Vasquez filed an Answer and New Matter to the Amended Petition, admitting that the Lexus was registered to her at the time of the seizure and denying that the owner was unknown. She averred lawful ownership of the Lexus and the Cash and, accordingly, requested that all of the seized property be returned to her.

         In February 2016, the Commonwealth filed an Answer to the New Matter, acknowledging, inter alia, that PSP had not filed any criminal charges as a result of the seizure but denying that there was nothing illegal found in the Lexus, in that significant residual amounts of numerous controlled substances were discovered, through the use of ion scans, on the seized Cash and in the Lexus. In addition, the Commonwealth learned through discovery that the Lexus was titled in the name of Luis Lopez in September 2014 but registered to Vasquez. The matter was scheduled for trial.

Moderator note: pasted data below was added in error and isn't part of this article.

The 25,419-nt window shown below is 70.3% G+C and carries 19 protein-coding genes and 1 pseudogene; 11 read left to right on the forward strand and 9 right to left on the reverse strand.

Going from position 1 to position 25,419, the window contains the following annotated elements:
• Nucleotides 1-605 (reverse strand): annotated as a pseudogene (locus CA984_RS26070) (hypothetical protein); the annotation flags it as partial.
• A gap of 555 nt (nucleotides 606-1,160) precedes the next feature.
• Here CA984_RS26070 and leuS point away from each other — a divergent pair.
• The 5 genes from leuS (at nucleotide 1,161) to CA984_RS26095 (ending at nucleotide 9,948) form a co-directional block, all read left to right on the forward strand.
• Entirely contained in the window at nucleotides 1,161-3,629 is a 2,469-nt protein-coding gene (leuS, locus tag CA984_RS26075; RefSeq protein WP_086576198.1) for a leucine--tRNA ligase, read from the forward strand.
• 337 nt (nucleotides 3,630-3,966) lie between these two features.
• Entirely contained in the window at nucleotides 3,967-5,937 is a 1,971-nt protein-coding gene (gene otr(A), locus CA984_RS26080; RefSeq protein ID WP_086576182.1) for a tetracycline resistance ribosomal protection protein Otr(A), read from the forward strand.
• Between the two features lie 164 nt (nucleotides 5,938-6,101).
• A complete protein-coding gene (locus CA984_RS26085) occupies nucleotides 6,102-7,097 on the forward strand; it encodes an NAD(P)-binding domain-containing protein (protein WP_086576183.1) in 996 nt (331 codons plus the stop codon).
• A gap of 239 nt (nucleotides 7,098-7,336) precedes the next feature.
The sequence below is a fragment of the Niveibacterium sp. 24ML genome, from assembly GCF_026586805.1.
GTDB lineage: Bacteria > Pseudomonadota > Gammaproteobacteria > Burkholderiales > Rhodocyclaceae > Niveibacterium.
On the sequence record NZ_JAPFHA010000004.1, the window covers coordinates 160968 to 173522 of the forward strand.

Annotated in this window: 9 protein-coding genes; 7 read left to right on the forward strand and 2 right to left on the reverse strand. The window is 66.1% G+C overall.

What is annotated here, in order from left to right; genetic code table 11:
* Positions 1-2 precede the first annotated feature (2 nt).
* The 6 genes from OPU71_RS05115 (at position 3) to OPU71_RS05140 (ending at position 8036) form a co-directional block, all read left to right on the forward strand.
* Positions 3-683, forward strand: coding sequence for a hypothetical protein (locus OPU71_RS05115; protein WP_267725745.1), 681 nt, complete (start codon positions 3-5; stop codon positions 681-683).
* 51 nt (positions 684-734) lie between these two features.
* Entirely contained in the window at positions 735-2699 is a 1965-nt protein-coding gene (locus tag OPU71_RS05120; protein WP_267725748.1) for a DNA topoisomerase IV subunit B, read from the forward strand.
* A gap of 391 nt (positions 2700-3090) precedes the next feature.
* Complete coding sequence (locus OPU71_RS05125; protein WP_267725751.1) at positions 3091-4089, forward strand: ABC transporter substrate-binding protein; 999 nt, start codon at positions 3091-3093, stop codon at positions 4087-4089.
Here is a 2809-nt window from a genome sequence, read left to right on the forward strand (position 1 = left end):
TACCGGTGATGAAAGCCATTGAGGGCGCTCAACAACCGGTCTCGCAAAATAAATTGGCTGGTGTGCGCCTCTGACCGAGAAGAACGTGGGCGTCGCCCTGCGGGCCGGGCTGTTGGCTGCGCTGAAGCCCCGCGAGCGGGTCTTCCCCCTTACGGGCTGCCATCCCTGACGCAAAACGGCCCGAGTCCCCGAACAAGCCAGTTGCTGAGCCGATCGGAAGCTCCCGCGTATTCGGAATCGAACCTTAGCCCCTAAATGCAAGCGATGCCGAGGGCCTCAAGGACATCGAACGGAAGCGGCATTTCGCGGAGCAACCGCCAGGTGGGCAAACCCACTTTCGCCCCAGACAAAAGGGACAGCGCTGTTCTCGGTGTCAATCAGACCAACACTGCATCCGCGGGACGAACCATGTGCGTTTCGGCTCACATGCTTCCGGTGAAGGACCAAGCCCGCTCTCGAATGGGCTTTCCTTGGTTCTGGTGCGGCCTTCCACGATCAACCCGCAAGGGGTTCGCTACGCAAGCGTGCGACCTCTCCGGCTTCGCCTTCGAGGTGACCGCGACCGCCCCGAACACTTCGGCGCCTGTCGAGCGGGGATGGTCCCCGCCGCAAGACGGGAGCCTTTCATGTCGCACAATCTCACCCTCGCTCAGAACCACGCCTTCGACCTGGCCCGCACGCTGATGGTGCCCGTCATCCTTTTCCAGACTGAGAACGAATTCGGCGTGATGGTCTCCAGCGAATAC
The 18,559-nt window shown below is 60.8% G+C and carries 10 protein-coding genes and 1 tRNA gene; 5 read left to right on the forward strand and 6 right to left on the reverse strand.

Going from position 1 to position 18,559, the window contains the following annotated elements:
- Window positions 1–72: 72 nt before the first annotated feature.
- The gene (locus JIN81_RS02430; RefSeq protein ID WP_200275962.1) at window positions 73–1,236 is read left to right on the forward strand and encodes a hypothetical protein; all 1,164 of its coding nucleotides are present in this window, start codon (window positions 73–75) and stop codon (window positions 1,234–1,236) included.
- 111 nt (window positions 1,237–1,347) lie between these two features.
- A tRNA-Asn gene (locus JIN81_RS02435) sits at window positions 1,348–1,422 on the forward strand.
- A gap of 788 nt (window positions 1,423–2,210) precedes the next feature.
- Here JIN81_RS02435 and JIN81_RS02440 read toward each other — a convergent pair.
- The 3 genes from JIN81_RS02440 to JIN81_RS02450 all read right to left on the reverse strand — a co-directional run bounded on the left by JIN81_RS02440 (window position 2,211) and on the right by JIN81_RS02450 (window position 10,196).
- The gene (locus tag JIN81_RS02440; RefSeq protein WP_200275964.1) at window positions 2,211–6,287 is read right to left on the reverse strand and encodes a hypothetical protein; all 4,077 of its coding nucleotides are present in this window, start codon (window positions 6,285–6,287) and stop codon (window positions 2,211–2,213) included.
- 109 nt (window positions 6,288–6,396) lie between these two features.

Prior to trial, Vasquez filed two motions in limine on March 21, 2016. In her first motion in limine, Vasquez argued that the forfeiture of the Cash and Lexus constitutes an excessive fine. (Reproduced Record (R.R.) at 22a-23a.) Vasquez's second motion in limine sought to preclude the Commonwealth from presenting evidence, through the testimony of Staff Sergeant Jennifer Marsh of the Pennsylvania Army National Guard's Counter Drug Joint Task Force (National Guard), who conducted the ion scans of the Cash and compartment and who had been deposed by Vasquez. Vasquez challenged Staff Sergeant Marsh's qualifications as an expert and the methodologies used in scanning the Cash and compartment, including, inter alia, Staff Sergeant Marsh's use of only Pennsylvania's casual contact level for cocaine found on currency in general circulation, her alleged failure to follow the same procedures utilized in conducting ion scans in banks, the absence of any evidence that the seized Cash was circulated in Pennsylvania, and possible cross-contamination. (Id. at 17a-21a.) The trial court did not rule on the motions in limine.